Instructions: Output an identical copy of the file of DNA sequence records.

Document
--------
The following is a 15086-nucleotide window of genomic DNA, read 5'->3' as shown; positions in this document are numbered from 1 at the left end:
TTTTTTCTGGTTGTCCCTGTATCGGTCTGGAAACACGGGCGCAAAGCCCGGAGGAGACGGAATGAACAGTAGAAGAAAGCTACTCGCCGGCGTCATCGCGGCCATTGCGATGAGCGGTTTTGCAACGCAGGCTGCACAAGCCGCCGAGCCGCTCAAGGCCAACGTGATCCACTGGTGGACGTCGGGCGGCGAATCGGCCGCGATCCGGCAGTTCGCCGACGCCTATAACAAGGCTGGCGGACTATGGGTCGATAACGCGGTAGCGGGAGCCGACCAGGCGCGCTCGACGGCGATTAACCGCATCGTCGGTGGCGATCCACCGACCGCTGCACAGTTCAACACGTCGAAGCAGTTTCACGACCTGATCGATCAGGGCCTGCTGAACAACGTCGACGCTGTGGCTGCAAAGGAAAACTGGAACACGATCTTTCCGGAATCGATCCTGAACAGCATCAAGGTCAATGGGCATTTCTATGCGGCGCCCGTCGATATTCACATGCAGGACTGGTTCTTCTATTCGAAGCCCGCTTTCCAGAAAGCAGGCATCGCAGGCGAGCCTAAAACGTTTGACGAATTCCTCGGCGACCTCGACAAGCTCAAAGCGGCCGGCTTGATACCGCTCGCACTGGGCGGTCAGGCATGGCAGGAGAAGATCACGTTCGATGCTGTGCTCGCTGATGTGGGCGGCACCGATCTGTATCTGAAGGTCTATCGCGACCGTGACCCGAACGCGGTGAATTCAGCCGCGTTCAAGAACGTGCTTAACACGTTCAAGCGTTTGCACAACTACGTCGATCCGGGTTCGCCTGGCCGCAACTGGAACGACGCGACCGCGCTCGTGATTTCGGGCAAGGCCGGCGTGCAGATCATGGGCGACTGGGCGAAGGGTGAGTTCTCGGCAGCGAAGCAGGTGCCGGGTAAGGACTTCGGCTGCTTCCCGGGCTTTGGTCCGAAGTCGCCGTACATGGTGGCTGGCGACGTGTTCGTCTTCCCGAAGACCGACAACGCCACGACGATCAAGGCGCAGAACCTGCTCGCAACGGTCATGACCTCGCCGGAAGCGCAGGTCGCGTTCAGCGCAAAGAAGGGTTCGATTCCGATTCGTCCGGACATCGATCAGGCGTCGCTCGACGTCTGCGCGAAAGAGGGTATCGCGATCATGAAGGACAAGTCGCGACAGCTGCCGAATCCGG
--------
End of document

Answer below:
The following is a 15086-nucleotide window of genomic DNA, read 5'->3' as shown; positions in this document are numbered from 1 at the left end:
TTTTTTCTGGTTGTCCCTGTATCGGTCTGGAAACACGGGCGCAAAGCCCGGAGGAGACGGAATGAACAGTAGAAGAAAGCTACTCGCCGGCGTCATCGCGGCCATTGCGATGAGCGGTTTTGCAACGCAGGCTGCACAAGCCGCCGAGCCGCTCAAGGCCAACGTGATCCACTGGTGGACGTCGGGCGGCGAATCGGCCGCGATCCGGCAGTTCGCCGACGCCTATAACAAGGCTGGCGGACTATGGGTCGATAACGCGGTAGCGGGAGCCGACCAGGCGCGCTCGACGGCGATTAACCGCATCGTCGGTGGCGATCCACCGACCGCTGCACAGTTCAACACGTCGAAGCAGTTTCACGACCTGATCGATCAGGGCCTGCTGAACAACGTCGACGCTGTGGCTGCAAAGGAAAACTGGAACACGATCTTTCCGGAATCGATCCTGAACAGCATCAAGGTCAATGGGCATTTCTATGCGGCGCCCGTCGATATTCACATGCAGGACTGGTTCTTCTATTCGAAGCCCGCTTTCCAGAAAGCAGGCATCGCAGGCGAGCCTAAAACGTTTGACGAATTCCTCGGCGACCTCGACAAGCTCAAAGCGGCCGGCTTGATACCGCTCGCACTGGGCGGTCAGGCATGGCAGGAGAAGATCACGTTCGATGCTGTGCTCGCTGATGTGGGCGGCACCGATCTGTATCTGAAGGTCTATCGCGACCGTGACCCGAACGCGGTGAATTCAGCCGCGTTCAAGAACGTGCTTAACACGTTCAAGCGTTTGCACAACTACGTCGATCCGGGTTCGCCTGGCCGCAACTGGAACGACGCGACCGCGCTCGTGATTTCGGGCAAGGCCGGCGTGCAGATCATGGGCGACTGGGCGAAGGGTGAGTTCTCGGCAGCGAAGCAGGTGCCGGGTAAGGACTTCGGCTGCTTCCCGGGCTTTGGTCCGAAGTCGCCGTACATGGTGGCTGGCGACGTGTTCGTCTTCCCGAAGACCGACAACGCCACGACGATCAAGGCGCAGAACCTGCTCGCAACGGTCATGACCTCGCCGGAAGCGCAGGTCGCGTTCAGCGCAAAGAAGGGTTCGATTCCGATTCGTCCGGACATCGATCAGGCGTCGCTCGACGTCTGCGCGAAAGAGGGTATCGCGATCATGAAGGACAAGTCGCGACAGCTGCCGAATCCGG